"Do you realize, Ti, that I've been taking you out boating ever since you came home from the hospital?" his father asked, looking at where Tiler lay, shirtless, on the dock of the boat, soaking up the sun as the boat bobbed in the water.

"Yeah, Dad," Tiler replied, resisting the urge to roll his eyes. He'd heard his father say this every time that they went out on the water.

"I'm serious, Ti," his father said as he started to gut a fish. Tiler propped himself up on his elbows and watched his father. "The day your mother came home with you-."

"Dad, seriously?" Tiler groaned.

"Listen to me, this is important."

"Whatever you say."

"The day your mother came home with you," his father started again, "you would not stop screaming your head off. Your mother was exhausted, mind you. To save her from a splitting headache and to get more rest, I brought you out here for a couple hours. As soon as you hit that water in that old boat, you shut up. Your little green eyes widened and you just took everything in. That was how I knew that I needed to teach you how to work the ropes of a boat."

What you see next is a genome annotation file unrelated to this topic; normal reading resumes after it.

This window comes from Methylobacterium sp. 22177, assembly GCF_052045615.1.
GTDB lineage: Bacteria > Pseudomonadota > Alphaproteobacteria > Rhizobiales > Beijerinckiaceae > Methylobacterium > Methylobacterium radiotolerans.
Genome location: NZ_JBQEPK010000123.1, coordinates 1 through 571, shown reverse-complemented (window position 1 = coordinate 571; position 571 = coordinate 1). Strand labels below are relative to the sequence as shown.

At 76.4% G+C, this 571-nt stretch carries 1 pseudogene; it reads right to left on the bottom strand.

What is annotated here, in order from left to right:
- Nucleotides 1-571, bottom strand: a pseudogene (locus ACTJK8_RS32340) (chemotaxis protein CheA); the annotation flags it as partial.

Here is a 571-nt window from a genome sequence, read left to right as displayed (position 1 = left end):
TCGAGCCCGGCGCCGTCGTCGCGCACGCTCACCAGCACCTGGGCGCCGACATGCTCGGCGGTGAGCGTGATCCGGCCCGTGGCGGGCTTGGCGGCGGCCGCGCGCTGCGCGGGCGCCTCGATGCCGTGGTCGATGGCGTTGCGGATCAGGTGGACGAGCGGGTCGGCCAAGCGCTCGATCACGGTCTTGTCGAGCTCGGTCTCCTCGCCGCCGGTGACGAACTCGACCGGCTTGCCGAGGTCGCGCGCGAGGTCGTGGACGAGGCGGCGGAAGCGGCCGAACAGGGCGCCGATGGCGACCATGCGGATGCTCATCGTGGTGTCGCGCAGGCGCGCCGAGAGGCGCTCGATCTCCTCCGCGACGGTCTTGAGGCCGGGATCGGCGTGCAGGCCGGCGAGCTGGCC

Tiler had gone out on the water every day after his birthday up until his father's suicide. He hadn't known at the time that day would be the last time he would have on the water with his father. Had he known that, he would have put a little more effort into the conversation.

"Where's your head, Tiler?" Sophie asked, drawing him from his thoughts. He hadn't even noticed that she'd sat down next to him. He looked at her, wondering why the sudden change of attitude towards him.

"Why are you treating me differently now?" he asked instead of answering her question. She looked away, pushing a strand of hair away from her eyes. Tiler was freezing in the clothes he was wearing, but he remained still, waiting for her answer.

"I've always liked you, Tiler Kernon," she replied slowly, "but I wasn't sure how—"

"Your friends would respond?" he finished. She bit her lip and nodded. He looked out over the water. "You need to stop caring about what other people think, Sophie. I did."

"I know, and you're right. A lot of people have given me that advice over the years," Sophie replied softly. Tiler felt her looking at him now. "You make a good caramel latte, by the way." He smiled and looked at her. "You make a good person, too, Tiler." He didn't know why, but he leaned forward and kissed her softly.

"I'm sorry," Tiler said when he drew back. "I just needed to know what it would be like." She smiled at him shyly.

"Don't apologize," she whispered before kissing him again.